A few months after the Muslim Brotherhood emerged from the shadows of Mubarak's rule and rose to the highest positions within Egypt's government, the United States remains largely divided on the true intentions of the Islamist organization.
Are they reformed and "largely secular" like the Director of National Intelligence James Clapper once said, or are they trying to "[destroy] Western civilization" as many of their documents and speeches explicitly state?
In the latest of many clips showing Muslim Brotherhood leaders openly explaining their plans, the Middle East Media Research Institute (MEMRI) has video of a former Muslim Brotherhood member explaining how the Islamist organization sees Egypt and the rest of the world-- and it's pretty hard to consider it "largely secular."
Here is part of the transcript, via MEMRI:
Interviewer: You indicated that the Muslim Brotherhood are hijacking the country, not merely the top political posts. Is the Muslim Brotherhood indeed about to hijack the country?
Saadudin Ibrahim: ...Their plan is to turn Egypt into an Islamic emirate, which would be the seed of an Islamic caliphate, which would first encompass the Muslim world, and later the world in its entirety.
Of course, in 2012, this sounds like sheer fantasy, but all the major enterprises in history began as an idea. Some of ideas died while still in the cradle, while others developed.
Therefore, we should not underestimate this idea, which is harbored by the Muslim Brotherhood leaders in Egypt.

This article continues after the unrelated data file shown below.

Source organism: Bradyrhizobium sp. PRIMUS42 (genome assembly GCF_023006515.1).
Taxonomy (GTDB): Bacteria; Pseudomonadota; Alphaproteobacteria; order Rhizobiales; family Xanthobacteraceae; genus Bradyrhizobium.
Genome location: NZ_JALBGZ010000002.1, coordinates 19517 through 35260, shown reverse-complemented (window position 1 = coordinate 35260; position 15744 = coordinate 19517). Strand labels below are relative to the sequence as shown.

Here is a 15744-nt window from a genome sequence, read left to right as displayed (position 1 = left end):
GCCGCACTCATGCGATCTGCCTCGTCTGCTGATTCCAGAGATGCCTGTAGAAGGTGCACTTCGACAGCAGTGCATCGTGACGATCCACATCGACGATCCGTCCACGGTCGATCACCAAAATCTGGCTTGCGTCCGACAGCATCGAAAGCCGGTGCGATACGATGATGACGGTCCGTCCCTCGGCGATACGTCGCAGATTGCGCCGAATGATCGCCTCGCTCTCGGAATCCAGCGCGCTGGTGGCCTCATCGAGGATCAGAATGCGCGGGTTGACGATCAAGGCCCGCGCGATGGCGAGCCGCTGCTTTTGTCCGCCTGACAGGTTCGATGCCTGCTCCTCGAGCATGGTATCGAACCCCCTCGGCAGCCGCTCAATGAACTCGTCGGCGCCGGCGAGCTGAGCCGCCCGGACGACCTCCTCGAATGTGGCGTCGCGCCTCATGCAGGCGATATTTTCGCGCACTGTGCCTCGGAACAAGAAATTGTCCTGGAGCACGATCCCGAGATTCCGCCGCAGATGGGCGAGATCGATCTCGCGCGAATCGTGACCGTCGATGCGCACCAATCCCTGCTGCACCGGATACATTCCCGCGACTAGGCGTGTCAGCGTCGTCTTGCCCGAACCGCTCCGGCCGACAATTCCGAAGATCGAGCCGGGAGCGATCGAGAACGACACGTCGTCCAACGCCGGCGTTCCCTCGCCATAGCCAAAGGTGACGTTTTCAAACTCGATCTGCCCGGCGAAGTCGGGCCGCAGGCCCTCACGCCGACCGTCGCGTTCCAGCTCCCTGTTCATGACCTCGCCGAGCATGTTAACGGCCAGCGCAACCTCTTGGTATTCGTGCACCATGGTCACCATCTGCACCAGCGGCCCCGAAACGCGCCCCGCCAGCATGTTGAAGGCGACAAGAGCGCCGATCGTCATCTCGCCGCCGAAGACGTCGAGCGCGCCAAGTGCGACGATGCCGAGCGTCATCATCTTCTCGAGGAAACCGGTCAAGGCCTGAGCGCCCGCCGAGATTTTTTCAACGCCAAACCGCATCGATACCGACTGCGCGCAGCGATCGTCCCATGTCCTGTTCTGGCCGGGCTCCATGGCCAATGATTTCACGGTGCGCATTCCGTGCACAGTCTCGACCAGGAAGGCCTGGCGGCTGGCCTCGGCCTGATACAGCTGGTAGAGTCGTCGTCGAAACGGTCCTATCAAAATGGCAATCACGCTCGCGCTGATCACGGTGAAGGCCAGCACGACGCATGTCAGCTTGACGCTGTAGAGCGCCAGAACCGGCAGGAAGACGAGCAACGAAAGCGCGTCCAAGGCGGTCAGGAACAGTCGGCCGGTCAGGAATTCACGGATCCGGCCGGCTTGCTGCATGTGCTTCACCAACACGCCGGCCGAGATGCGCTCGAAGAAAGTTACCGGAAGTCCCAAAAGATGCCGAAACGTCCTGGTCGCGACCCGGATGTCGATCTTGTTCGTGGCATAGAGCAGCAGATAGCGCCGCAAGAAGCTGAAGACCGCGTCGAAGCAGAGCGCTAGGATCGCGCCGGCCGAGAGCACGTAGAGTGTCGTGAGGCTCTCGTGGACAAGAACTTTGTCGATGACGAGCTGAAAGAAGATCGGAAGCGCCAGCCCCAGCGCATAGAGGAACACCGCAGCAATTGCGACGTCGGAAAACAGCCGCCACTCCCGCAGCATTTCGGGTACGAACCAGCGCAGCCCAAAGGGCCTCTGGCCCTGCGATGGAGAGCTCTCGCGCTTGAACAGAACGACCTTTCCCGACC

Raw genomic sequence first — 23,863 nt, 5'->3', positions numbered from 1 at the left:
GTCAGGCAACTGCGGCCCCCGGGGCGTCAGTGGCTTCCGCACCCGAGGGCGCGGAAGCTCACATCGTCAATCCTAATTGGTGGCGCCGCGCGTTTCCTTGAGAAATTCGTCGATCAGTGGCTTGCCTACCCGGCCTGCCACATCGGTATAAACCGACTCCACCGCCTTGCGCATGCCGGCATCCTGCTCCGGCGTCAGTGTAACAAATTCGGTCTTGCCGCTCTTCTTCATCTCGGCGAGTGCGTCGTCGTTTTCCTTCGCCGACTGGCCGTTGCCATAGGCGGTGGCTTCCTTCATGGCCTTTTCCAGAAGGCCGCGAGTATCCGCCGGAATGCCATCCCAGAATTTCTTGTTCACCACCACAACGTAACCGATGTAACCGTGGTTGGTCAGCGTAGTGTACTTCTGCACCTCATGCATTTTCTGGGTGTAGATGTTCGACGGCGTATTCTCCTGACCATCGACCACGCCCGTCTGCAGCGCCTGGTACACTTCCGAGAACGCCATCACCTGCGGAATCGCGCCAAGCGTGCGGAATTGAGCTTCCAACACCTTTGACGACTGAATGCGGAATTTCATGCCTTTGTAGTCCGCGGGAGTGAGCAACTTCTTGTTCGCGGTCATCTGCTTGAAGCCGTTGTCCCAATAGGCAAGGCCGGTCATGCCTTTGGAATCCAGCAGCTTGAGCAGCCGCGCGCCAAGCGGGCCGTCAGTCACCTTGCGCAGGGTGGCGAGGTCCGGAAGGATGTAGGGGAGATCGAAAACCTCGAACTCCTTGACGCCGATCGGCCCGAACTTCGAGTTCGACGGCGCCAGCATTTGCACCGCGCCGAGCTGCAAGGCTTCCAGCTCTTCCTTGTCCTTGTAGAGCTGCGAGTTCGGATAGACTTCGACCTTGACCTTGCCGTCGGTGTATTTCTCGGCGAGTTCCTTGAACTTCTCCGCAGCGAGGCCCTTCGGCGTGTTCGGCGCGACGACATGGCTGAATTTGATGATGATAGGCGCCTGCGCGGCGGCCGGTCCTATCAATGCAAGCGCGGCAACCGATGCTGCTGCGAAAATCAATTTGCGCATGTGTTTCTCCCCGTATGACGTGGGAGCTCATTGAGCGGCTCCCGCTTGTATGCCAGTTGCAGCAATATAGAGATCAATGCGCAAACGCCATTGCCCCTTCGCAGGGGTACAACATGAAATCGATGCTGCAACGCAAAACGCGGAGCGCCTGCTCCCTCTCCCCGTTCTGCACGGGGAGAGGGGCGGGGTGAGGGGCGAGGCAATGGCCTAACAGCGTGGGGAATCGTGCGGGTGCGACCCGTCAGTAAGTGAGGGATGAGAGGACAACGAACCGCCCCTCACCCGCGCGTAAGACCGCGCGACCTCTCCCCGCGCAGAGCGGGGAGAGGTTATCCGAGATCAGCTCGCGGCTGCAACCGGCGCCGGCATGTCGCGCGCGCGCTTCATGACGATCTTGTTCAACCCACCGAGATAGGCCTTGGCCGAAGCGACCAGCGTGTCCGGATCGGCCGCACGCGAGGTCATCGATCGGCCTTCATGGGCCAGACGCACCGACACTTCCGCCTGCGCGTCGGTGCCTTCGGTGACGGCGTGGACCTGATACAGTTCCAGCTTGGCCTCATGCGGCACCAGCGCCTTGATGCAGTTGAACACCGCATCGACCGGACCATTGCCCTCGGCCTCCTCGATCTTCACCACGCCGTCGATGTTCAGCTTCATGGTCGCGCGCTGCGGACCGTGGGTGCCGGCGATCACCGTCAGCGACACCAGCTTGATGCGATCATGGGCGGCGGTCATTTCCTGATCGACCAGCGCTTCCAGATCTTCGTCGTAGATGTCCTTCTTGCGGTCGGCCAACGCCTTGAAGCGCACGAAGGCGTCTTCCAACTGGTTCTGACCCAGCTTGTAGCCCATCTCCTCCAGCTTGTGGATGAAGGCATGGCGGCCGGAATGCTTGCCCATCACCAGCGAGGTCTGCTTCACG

Watch the entire clip, below:
When asked which group is the most dangerous -- Salafis (fundamentalists), jihadists, or the Muslim Brotherhood -- Ibrahim responded:
"The Salafis, with their simplistic and naïve ideology, speak their minds. Therefore, we know what they are up to and how to contain it, if it's dangerous.
"The Brotherhood, on the other hand, is an organization about whose leadership we know very little. We know that there is the General Guide Office, and that they conduct secretive meetings, from which no protocols are issued for public review. Such a political party does not exist in democratic countries. A politburo may have existed in Communist or totalitarian countries, in the Communist or Nazi parties..."
According to Ibrahim, the "concept of a nation" is "absent from the Muslim Brotherhood's plans."
"They speak of a comprehensive, religious, Islamic state."